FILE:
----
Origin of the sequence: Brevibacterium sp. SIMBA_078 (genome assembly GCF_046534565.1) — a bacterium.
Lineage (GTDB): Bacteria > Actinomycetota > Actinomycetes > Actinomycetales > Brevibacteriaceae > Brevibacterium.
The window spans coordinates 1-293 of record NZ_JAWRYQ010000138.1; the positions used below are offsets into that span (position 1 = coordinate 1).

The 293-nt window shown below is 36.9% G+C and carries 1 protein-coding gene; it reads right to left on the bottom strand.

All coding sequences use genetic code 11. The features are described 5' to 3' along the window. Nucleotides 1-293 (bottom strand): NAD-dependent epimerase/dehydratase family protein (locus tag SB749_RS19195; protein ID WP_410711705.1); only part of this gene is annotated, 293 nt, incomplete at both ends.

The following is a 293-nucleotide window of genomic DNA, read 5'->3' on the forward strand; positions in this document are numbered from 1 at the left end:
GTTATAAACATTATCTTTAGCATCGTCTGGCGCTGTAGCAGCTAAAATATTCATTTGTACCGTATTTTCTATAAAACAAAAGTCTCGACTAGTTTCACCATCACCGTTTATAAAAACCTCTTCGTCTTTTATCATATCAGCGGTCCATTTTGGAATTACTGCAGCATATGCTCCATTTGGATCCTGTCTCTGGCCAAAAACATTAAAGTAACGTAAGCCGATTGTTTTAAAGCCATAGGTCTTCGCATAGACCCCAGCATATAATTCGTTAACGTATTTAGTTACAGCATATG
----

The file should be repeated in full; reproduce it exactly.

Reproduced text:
Origin of the sequence: Brevibacterium sp. SIMBA_078 (genome assembly GCF_046534565.1) — a bacterium.
Lineage (GTDB): Bacteria > Actinomycetota > Actinomycetes > Actinomycetales > Brevibacteriaceae > Brevibacterium.
The window spans coordinates 1-293 of record NZ_JAWRYQ010000138.1; the positions used below are offsets into that span (position 1 = coordinate 1).

The 293-nt window shown below is 36.9% G+C and carries 1 protein-coding gene; it reads right to left on the bottom strand.

All coding sequences use genetic code 11. The features are described 5' to 3' along the window. Nucleotides 1-293 (bottom strand): NAD-dependent epimerase/dehydratase family protein (locus tag SB749_RS19195; protein ID WP_410711705.1); only part of this gene is annotated, 293 nt, incomplete at both ends.

The following is a 293-nucleotide window of genomic DNA, read 5'->3' on the forward strand; positions in this document are numbered from 1 at the left end:
GTTATAAACATTATCTTTAGCATCGTCTGGCGCTGTAGCAGCTAAAATATTCATTTGTACCGTATTTTCTATAAAACAAAAGTCTCGACTAGTTTCACCATCACCGTTTATAAAAACCTCTTCGTCTTTTATCATATCAGCGGTCCATTTTGGAATTACTGCAGCATATGCTCCATTTGGATCCTGTCTCTGGCCAAAAACATTAAAGTAACGTAAGCCGATTGTTTTAAAGCCATAGGTCTTCGCATAGACCCCAGCATATAATTCGTTAACGTATTTAGTTACAGCATATG